Save Austin Now, the nonprofit that’s gathering signatures to reinstate the town’s ban on homeless tenting, confronted an ethics grievance ultimately week’s Ethics Overview Fee assembly. The grievance, introduced by political guide Mark Littlefield, alleges that the group overstepped the bounds of its 501(c)(4) standing by partaking in unauthorized political exercise and failing to reveal donors.

“All of us knew what they had been doing and why they had been doing it,” Littlefield stated. “We knew that they had been beginning with the nonprofit so as to not disclose their donors.”

In final week’s preliminary listening to, the fee’s job was to guage whether or not the grievance merited a closing listening to.

Donna Davidson, counsel for Save Austin Now, requested dismissal, arguing that the fee didn’t have jurisdiction to rule on the standing of the group. “Whether or not Save Austin Now could be a political committee will not be a call that may be made by this fee,” Davidson stated. 

Commissioners disagreed. “I don’t purchase the jurisdictional argument,” Chair Luis Soberon stated. Commissioner Jaustin Ohueri stated that the fee can use the “information and circumstances” of the case, simply as a federal courtroom would, to find out whether or not the group is a 501(c)(4) or a political motion committee and whether or not it violated metropolis code.

In line with federal regulation, solely a few of a 501(c)(4) group’s exercise may be political. Davidson insisted that Save Austin Now does extra than simply advocate for the poll measure; it tries to supply assist for the homeless and work with different teams that achieve this. 

“Simply because solely a slice of what Save Austin Now has been doing has been extremely publicized, doesn’t imply there should not different efforts to teach, to tell, to work in the direction of the betterment of the town of Austin,” Davidson stated.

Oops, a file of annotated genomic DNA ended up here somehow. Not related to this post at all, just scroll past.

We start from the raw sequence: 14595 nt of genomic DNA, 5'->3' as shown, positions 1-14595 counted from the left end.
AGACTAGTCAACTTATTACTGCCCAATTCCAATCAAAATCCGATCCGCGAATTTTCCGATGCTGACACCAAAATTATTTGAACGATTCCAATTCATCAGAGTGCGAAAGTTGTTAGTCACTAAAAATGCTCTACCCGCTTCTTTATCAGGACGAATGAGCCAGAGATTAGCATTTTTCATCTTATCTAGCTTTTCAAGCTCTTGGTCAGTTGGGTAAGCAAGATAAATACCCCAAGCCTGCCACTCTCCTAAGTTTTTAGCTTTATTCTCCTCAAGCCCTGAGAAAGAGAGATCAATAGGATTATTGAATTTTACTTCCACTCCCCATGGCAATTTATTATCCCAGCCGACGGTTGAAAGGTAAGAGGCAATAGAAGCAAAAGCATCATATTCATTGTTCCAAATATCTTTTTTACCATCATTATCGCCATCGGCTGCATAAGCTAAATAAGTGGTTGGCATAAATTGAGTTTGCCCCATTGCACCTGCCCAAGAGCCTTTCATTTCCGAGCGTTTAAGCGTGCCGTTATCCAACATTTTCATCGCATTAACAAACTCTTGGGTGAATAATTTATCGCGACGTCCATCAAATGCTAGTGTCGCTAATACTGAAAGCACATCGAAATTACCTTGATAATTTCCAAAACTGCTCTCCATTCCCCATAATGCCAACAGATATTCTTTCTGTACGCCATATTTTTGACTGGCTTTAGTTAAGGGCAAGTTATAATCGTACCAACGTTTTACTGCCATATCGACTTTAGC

Federal regulation additionally limits the quantity of political expenditures a 501(c)(4) could make. “We argue that we haven’t met that threshold,” Davidson stated. Littlefield claimed that Save Austin Now had paid individuals to gather signatures. Davidson refuted the cost: “I don’t imagine any volunteers had been paid.”

Littlefield, who stated he misunderstood the aim of the assembly, offered little proof of the alleged violations. When requested to offer extra proof, Littlefield stated: “You understand it if you see it.” Commissioner Betsy Greenberg questioned whether or not the grievance merited a closing listening to, given the dearth of proof. “We want higher proof than ‘you realize it if you see it,’” she stated.

Regardless of Greenberg’s reservations, the fee determined unanimously to carry a closing listening to. “We should study extra at a closing listening to,” Commissioner Ohueri stated. “Whether or not Save Austin Now could be a PAC is a reality query; I don’t suppose we now have sufficient information.” 

Littlefield promised to deliver witnesses to again his allegations and previewed his request for Save Austin Now’s monetary data. Davidson wished to see all communications between Littlefield and Mayor Steve Adler, Council Member Greg Casar and different political figures. 

Earlier than a closing listening to can happen, each Littlefield and Save Austin Now should work collectively to find out what information to deliver to the desk. The fee will conduct an evidentiary listening to at its subsequent scheduled assembly in February. It is going to then schedule the ultimate listening to.

Save Austin Now’s petition to place a poll measure earlier than voters in November 2020 was invalidated after the town clerk found improper signatures, leaving the petition with fewer names than the required 20,000. The nonprofit pushed once more for signatures this winter. If the group gathered the required 30,000 names by the Jan. 18 deadline, the town clerk will then confirm the signatures, a course of that may take three to 5 weeks.

If the petition is legitimate, Davidson stated they might then type a common goal committee that “can be the political arm” of the 501(c)(4) for the following poll measure.

The Austin Monitor’s work is made doable by donations from the group. Although our reporting covers donors now and again, we’re cautious to maintain enterprise and editorial efforts separate whereas sustaining transparency. A whole record of donors is obtainable here, and our code of ethics is defined here.

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